Early Sunday morning two things happened in two different parts of the metro, in two different communities of faith, with two different leaders at their helm. In one, an apartment fire a block away from the church, gutted the lives of 11 families, killing at least two and leaving these humans changed and charred, forever. In another, a staff position was being eliminated and a congregation was losing a friend, grieving a ministry, and grappling with a different future.
I believe the exact conversation went something like this: “Oh geeze. Of all the times to be forced to attend a clergy event, it has to be when the community is reeling from tragedy and heartbreak and they obviously need me the most?”
Meanwhile, my spouse was having a similar conversation: “Ugh. Of all the times to be forced to attend a clergy event, it has to be when transition and sadness is wrecking the church and they obviously need me the most?”
We were both having our own personal what-about-me, hand-wringing moments, with God.
It was great.
Phone calls were made, emails sent, strutting commenced, and huffing was heard, as we lugged suitcases and sleeping bags into the car…rolling our eyes and just-barely-not-saying, “they surely can’t handle this without me.” (As if we had some magic answer to all the heartbreak in the world?)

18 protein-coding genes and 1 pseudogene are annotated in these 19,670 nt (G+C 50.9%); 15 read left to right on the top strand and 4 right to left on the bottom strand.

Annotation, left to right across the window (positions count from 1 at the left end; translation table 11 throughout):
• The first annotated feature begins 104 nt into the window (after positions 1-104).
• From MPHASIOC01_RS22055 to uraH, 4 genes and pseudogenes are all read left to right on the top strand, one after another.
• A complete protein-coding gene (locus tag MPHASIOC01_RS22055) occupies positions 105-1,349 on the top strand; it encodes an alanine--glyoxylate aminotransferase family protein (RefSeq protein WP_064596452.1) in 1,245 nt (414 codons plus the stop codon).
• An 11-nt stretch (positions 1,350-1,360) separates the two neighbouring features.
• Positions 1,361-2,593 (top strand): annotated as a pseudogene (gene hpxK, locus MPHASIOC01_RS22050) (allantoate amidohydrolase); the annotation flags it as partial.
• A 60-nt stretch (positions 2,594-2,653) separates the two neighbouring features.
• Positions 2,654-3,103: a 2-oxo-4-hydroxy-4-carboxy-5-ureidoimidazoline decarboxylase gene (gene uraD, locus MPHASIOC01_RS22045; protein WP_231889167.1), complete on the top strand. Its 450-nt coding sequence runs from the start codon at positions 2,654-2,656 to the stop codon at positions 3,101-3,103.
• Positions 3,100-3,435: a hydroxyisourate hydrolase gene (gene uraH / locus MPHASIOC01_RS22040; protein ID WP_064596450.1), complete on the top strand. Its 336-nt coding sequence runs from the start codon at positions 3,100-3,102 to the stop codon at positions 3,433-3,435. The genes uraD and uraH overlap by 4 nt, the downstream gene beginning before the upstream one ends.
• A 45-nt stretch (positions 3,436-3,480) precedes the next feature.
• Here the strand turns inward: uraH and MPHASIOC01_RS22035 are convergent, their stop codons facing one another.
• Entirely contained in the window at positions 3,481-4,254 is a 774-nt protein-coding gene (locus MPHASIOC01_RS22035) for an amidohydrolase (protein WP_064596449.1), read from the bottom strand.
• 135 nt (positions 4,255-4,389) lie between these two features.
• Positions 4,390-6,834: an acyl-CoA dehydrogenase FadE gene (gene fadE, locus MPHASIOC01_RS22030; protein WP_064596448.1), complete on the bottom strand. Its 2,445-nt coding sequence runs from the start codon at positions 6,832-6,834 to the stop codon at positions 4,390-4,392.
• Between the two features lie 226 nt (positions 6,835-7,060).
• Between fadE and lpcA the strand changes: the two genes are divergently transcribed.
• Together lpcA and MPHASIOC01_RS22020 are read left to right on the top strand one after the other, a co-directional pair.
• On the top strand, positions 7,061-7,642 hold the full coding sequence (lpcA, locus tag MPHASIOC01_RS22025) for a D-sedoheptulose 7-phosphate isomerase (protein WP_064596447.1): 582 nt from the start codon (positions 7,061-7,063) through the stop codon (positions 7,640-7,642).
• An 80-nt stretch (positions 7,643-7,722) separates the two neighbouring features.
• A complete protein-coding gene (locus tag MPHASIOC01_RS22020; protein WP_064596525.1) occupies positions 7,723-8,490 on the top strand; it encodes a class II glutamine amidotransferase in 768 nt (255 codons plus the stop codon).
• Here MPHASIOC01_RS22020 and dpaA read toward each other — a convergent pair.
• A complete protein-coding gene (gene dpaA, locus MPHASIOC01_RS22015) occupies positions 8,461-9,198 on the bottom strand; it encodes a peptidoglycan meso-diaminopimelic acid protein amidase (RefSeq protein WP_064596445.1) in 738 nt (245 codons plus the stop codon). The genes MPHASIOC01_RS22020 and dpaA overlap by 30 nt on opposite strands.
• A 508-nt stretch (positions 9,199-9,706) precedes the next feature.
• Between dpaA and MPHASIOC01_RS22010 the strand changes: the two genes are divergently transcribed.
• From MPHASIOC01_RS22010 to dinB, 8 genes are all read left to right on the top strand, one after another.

The car ride to the conference center was quiet…the silence only interrupted by heavy sighs and the occasional murmuring of “this is so lame.” (Hey…even 40-some-odd year old professionals revert to acting like 12 year olds at times.)
We settled in and gave ourselves over to the 48 hours of discussion, theologizing, and strategizing…stepping away from our phones and our email for several hours…only to find that…
The church was being church. Without us.
The church was planning and organizing, stepping up and stepping out.
The church was communicating and reaching, embracing and equipping.
The church was consoling and cheering, sending casseroles and extending support.
The church was resolving and talking, breathing and praying.
And the church was being church. With God.
There’s an old saying that young ministers learn in seminary (or at least this one did): you ought to always be working yourself out of a job.
I get it now.
If you’re doing your job right (and let’s face it…there are times, when we’re not even doing it that right), the people of God will be church. In the best possible way. You just have to get out of the way.